Cracking Nepal’s new stock exchange dilemma 

The overall picture of public penetration of the capital market in a country can be seen through the measure of financial literacy. Most policy makers in Nepal view the stock market only as a betting game and scrutinize it at every attempt. It is undeniable that trading and investment in stocks carry tons of risk. So it should be taken just as another business keeping in mind the dynamics of the stock market. In order to address the literacy gap and growing demands of market participants, Securities Board of Nepal (SEBON) has opened up doors for new private stock exchange companies and securities brokerages with amendments in the Securities Market Operation Regulations (2008) from mid-September 2022. We should welcome this approach and be skeptical at the same time.

This move from SEBON has led to various remarks regarding negative impacts of the new stock exchange on small investors and NEPSE in Nepal. We can clear these hoaxes with the concept of multiple listing of companies in domestic exchanges. Companies are able to list their shares in multiple domestic stock exchanges in the country. Companies from various sectors in Nepal see it as a good opportunity to increase their liquidity in the stock market. With shares listed in multiple exchanges, traders have access to increased transaction of shares and reduced spread as time goes by. Spread is the difference between bid and ask price. Bid price is the highest price a buyer will pay for a stock at any given time. Ask price is the lowest price a seller is willing to sell a stock at any given time. Lesser the spread, greater the liquidity of a stock.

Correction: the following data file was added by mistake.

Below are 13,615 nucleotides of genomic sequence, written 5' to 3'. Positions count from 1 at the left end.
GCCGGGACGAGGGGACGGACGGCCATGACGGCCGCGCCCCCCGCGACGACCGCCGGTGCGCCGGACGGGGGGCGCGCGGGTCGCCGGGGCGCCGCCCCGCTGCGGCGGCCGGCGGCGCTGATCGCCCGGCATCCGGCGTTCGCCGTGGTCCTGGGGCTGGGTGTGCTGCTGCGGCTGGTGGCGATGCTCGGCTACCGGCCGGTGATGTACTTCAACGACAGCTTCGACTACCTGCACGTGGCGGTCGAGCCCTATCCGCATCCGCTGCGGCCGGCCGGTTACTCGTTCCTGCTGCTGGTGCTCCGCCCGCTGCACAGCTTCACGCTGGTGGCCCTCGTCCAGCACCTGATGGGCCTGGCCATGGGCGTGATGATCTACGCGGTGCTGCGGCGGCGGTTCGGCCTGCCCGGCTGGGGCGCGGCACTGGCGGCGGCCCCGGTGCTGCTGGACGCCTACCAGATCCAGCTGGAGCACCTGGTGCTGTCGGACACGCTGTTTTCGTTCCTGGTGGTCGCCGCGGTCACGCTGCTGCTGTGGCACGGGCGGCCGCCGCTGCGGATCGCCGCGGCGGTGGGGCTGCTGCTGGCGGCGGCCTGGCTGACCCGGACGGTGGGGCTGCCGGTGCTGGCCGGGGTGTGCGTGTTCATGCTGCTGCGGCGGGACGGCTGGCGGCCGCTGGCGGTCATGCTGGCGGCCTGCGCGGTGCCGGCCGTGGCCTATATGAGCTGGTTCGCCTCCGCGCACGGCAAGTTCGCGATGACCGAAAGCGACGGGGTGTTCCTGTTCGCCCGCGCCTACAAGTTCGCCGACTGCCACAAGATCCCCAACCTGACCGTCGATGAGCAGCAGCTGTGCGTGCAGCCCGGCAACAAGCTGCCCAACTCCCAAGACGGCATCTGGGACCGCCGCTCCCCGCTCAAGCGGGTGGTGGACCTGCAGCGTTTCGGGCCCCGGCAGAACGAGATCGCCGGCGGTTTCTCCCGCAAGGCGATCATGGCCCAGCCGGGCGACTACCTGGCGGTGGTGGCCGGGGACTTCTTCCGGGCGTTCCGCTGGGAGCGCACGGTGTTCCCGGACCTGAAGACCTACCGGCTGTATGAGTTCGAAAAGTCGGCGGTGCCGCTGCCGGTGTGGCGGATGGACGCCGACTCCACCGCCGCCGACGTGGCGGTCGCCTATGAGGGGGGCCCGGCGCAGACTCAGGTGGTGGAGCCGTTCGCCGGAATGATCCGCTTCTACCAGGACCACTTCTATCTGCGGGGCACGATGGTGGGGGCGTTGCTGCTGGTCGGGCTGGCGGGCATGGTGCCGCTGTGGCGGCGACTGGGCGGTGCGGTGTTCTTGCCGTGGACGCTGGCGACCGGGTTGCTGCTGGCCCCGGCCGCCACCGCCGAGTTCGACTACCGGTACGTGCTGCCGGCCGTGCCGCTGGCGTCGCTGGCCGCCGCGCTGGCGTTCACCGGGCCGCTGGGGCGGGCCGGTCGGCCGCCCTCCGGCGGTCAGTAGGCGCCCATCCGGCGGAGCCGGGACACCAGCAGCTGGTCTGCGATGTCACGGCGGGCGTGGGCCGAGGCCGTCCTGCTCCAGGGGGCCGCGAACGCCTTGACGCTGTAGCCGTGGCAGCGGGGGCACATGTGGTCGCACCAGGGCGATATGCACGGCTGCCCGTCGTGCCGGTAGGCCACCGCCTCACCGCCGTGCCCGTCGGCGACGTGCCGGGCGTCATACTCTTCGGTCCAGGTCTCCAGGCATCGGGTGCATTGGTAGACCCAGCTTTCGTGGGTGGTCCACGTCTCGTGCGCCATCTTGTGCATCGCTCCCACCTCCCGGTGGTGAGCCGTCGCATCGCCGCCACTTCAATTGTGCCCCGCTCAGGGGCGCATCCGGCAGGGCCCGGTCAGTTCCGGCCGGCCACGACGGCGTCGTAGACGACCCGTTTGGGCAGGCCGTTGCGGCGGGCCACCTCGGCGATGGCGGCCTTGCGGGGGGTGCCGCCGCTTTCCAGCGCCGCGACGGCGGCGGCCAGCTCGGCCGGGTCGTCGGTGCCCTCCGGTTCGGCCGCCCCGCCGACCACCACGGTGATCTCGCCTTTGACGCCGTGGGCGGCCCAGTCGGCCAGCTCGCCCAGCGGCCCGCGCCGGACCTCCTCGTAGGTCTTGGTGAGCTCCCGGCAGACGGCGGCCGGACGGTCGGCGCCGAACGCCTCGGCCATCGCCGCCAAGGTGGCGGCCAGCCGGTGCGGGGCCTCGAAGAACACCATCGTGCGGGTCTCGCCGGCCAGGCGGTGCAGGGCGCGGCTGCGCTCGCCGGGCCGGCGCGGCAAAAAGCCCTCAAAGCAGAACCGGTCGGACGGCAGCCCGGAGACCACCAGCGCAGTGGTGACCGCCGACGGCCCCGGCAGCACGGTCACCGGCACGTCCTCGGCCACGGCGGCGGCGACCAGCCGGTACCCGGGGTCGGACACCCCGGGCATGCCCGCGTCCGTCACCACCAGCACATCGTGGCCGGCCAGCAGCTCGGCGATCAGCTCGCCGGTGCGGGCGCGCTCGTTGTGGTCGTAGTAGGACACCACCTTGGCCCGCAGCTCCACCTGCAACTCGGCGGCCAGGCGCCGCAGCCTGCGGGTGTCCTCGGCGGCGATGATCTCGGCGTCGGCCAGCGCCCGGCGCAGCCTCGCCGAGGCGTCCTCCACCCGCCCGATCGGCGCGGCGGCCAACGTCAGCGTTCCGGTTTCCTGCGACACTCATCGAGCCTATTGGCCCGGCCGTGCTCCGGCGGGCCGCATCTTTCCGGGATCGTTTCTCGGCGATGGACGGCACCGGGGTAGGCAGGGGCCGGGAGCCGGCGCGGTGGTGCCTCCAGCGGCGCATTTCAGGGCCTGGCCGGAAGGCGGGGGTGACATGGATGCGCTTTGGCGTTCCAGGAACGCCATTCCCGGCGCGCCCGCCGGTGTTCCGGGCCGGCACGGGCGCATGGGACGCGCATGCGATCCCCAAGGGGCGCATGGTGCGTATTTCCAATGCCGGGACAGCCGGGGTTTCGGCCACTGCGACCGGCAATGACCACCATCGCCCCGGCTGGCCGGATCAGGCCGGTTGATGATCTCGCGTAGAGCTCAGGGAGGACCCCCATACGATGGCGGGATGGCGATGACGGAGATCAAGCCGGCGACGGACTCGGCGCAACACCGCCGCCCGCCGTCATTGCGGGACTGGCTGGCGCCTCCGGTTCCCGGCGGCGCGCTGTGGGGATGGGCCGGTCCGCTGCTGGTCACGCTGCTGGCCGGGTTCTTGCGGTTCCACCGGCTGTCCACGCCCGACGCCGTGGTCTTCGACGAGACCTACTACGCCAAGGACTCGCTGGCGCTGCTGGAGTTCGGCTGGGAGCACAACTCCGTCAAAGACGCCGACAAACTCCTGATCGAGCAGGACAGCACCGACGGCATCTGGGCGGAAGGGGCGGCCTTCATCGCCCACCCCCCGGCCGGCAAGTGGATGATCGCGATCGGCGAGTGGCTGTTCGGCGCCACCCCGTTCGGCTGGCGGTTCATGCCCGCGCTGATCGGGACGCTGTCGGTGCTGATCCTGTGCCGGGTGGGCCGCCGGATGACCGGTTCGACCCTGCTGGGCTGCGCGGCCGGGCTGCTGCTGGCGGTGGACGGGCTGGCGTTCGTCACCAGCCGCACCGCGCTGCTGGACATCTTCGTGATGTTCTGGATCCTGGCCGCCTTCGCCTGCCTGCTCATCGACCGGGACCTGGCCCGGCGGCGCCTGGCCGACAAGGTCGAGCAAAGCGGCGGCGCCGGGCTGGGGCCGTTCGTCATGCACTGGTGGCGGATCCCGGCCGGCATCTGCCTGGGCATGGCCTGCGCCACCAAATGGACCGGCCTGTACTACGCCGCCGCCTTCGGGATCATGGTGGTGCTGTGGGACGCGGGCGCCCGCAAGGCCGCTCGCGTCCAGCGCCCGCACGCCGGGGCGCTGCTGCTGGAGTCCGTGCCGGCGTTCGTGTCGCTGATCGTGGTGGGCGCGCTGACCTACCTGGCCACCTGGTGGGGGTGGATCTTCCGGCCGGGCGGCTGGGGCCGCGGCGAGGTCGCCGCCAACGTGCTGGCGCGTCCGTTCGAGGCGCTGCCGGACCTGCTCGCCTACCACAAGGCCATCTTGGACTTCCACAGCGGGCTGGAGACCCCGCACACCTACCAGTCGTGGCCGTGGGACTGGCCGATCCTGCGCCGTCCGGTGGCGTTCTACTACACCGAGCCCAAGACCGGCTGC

We all can agree that there will be a significant impact on NEPSE with the introduction of a new stock exchange in Nepal. Its revenue stream will start to shrink with transactions divided among the exchanges. It is high time NEPSE realizes that market participants are exhausted with their modality, T+2 settlement, less user-friendly trading portal and lack of stock derivative products (options and futures) for hedging purposes, intraday trading mechanism and many more issues.